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updates from the uk's biggest supermarket chain tesco as well as marks and spencer. on wednesday, sainsbury�*s reported a jump of more than 9% in sales over the past six weeks, sounding good, demand for essentials such as groceries were booming, but sainsbury�*s was the biggest loser on the ftse 100 yesterday, as it revealed sales in general merchandise slipped, clothing was down, and argos had a dire christmas. natalie berg is founder of the retail consultants nbk retail. good morning. it kind of tells us what we think we know which is the buying essentials, we can't live without our sprouts, milk and turkey but we are choosing not to purchase the more expensive, non—essential items? more expensive, non-essential items? ., �* , more expensive, non-essential items? . �* , �* , more expensive, non-essential items? . �*, �*, , items? that's right. it's been a tou . h items? that's right. it's been a tough couple _ items? that's right. it's been a tough couple of _ items? that's right. it's been a tough couple of years - items? that's right. it's been a tough couple of years for. items? that's right. it's been l a tough couple of years for the supermarkets. they've had skyrocketing inflation and volumes have been in decline. shoppers have had to spend more to buy less. but the good news
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is that for the past eight months or so we have seen a deceleration in food price inflation, so food price rises are starting to his life good news for the sector and this year volumes are expected to return to growth. if we look specifically at christmas, provided, get provided much needed respite for supermarkets. i think this supermarkets. i think this supermarkets all had a pretty much bumper christmas and we will hear from tesco, as you said, in about an hour or so, andi said, in about an hour or so, and i think as the largest supermarket chain in the country, they've done a stellar job of defending market share. they had the budget supermarkets like aldi and lidl nipping at their heels to steal shoppers away and tempt them with lower prices plaything tesco has done a really good job to stem the tide of shoppers, switching to discounters, they've been investing in lower prices
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themselves with price cuts, we've seen them price matching the likes of aldi and lidl and we have seen them really invest in their clubcard pricing and these things have helped to convey a strong value message in this critical trading period. in this critical trading period-— in this critical trading eriod. ., ,, ., in this critical trading eriod. ., ,, , period. how will m&s do because m&s opcat _ period. how will m&s do because mes opcat food _ period. how will m&s do because mes opcat food has _ period. how will m&s do because mes opcat food has kept - period. how will m&s do because mes opcat food has kept it - m&s opcat food has kept it going for a few years, with a crisis in fashion and people moving from m&s and it tries hard to compete with many online play street names, so your thoughts on m&s this christmas? t your thoughts on m&s this christmas?— christmas? i think they continue _ christmas? i think they continue going - christmas? i think they continue going from . christmas? i think they - continue going from strength to strength and you are right that they used to be a tale of two halves with the food division, generally performing well, especially at christmas because it's the time we all look to treat ourselves, we trade up to premium ranges, we don't skimp on for at christmas even in this kind of challenging climate. but i think about non—food division, although we have seen their turnaround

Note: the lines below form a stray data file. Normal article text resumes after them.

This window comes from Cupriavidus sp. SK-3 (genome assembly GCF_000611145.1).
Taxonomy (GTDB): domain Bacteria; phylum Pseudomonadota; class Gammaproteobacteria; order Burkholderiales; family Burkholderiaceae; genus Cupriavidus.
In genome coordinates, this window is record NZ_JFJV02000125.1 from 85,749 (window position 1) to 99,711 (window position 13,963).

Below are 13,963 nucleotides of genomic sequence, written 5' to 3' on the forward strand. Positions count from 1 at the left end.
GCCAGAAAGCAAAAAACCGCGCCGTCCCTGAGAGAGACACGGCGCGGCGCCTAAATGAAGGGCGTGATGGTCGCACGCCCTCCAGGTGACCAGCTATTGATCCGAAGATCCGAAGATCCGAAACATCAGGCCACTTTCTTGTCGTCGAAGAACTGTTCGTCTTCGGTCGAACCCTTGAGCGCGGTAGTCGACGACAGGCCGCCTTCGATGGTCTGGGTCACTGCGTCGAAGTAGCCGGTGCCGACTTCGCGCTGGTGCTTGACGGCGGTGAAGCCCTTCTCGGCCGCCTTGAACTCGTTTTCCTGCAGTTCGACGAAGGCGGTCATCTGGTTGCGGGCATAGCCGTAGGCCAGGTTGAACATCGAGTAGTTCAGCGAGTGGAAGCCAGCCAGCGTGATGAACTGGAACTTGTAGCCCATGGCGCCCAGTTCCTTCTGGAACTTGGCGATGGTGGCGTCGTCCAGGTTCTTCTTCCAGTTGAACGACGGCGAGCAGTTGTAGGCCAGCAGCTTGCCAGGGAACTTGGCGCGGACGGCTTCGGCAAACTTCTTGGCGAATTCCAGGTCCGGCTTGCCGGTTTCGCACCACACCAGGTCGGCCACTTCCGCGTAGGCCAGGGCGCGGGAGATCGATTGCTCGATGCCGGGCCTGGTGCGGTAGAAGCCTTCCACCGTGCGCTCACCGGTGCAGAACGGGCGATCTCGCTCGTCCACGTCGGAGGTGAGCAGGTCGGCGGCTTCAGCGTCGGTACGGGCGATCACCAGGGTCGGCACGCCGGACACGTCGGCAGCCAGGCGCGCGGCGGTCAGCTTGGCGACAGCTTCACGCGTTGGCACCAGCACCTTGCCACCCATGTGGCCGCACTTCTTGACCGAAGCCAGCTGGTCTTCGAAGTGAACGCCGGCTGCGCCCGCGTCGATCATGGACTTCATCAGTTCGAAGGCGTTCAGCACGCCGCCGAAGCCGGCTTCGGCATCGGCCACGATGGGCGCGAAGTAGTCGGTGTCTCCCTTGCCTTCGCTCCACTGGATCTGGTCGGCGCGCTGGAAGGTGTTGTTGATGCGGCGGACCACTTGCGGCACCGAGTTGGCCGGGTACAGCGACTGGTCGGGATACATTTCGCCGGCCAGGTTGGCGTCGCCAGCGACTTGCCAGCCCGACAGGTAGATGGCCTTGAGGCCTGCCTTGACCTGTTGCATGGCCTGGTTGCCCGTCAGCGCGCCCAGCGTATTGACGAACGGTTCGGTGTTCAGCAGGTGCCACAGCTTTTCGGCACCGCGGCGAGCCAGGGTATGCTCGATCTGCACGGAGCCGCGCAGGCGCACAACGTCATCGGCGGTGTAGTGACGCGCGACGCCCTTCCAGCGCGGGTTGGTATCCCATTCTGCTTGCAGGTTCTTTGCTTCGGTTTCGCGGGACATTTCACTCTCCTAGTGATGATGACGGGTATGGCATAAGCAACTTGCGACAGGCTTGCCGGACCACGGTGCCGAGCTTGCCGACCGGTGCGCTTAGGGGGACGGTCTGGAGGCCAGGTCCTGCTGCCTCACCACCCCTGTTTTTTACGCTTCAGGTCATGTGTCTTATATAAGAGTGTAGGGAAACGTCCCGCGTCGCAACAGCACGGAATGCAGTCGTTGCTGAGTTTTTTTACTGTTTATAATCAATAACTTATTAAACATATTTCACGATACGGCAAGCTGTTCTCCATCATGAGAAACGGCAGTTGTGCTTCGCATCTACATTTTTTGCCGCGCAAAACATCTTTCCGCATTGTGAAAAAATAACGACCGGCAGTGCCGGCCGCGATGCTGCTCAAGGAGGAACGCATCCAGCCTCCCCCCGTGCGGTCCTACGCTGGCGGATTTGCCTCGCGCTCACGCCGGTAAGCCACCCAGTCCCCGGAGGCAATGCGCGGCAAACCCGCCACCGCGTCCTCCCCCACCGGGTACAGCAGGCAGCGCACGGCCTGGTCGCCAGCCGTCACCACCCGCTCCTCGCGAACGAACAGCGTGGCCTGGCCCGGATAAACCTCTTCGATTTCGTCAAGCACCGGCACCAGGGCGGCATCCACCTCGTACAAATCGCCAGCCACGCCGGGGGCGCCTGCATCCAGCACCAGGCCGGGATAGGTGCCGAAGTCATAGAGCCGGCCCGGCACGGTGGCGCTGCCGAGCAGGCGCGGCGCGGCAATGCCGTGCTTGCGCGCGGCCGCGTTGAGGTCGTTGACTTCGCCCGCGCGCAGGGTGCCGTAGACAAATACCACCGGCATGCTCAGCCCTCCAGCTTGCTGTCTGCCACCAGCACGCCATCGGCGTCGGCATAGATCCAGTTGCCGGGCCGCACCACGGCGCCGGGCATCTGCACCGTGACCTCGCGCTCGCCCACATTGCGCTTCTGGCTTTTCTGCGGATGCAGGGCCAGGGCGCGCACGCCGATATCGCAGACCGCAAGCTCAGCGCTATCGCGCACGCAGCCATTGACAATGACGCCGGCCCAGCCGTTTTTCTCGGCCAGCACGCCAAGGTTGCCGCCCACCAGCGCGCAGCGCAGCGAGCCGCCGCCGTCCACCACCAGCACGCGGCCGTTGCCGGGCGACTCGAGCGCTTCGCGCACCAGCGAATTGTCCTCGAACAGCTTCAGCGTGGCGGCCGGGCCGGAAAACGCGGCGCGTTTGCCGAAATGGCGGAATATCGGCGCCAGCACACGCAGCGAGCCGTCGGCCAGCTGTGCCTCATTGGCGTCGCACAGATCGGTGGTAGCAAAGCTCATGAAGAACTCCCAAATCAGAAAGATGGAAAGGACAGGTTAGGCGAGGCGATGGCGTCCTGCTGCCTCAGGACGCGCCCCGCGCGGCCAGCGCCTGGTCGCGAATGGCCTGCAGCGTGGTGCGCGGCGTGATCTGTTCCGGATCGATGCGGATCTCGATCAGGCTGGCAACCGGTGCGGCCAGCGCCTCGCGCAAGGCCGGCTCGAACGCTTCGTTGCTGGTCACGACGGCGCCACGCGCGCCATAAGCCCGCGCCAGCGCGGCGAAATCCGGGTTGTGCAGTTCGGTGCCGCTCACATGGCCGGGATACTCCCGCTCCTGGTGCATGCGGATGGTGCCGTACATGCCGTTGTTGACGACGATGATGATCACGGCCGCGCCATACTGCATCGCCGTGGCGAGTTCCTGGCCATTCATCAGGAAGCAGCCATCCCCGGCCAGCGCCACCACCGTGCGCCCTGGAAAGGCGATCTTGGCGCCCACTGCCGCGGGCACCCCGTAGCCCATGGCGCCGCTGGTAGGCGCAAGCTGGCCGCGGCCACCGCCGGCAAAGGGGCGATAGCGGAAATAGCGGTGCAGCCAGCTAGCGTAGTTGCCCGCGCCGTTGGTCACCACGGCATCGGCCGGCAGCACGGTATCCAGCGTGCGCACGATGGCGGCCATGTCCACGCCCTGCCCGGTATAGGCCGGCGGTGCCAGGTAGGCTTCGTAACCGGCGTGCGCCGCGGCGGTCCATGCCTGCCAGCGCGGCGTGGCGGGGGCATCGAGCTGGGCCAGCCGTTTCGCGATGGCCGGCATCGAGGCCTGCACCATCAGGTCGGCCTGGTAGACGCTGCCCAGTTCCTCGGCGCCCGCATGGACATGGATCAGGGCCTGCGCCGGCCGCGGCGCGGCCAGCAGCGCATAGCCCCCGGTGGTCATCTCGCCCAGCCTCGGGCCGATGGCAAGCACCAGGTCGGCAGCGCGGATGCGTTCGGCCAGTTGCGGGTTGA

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strategies absolutely bearing fruit and they really are making the conduct of the century in the retail world, but i think we will see somewhat softer demand, we will have seen softer demand for their clothing at home, reflecting what we're seeing across the industry. he rightly pointed out sainsbury is softer numbers with their clothing sales yesterday and the argos division and we are continuing to see shoppers look to reign in on that discretionary spend, so i think it'll be a little bit of a mixed bag on the whole i would say that m&s willeton millie boyle and they are expected to be the christmas weather this year. interesting. as ou weather this year. interesting. as you say. — weather this year. interesting. as you say. a _ weather this year. interesting. as you say, a comeback - weather this year. interesting. as you say, a comeback from | weather this year. interesting. - as you say, a comeback from m&s which was once the darling of the high street and the doubling of the ftse100 once upon a time. natalie berg, founder of retail consultants nbk retail. and really busy day, as we've mentioned. the post office akari get under way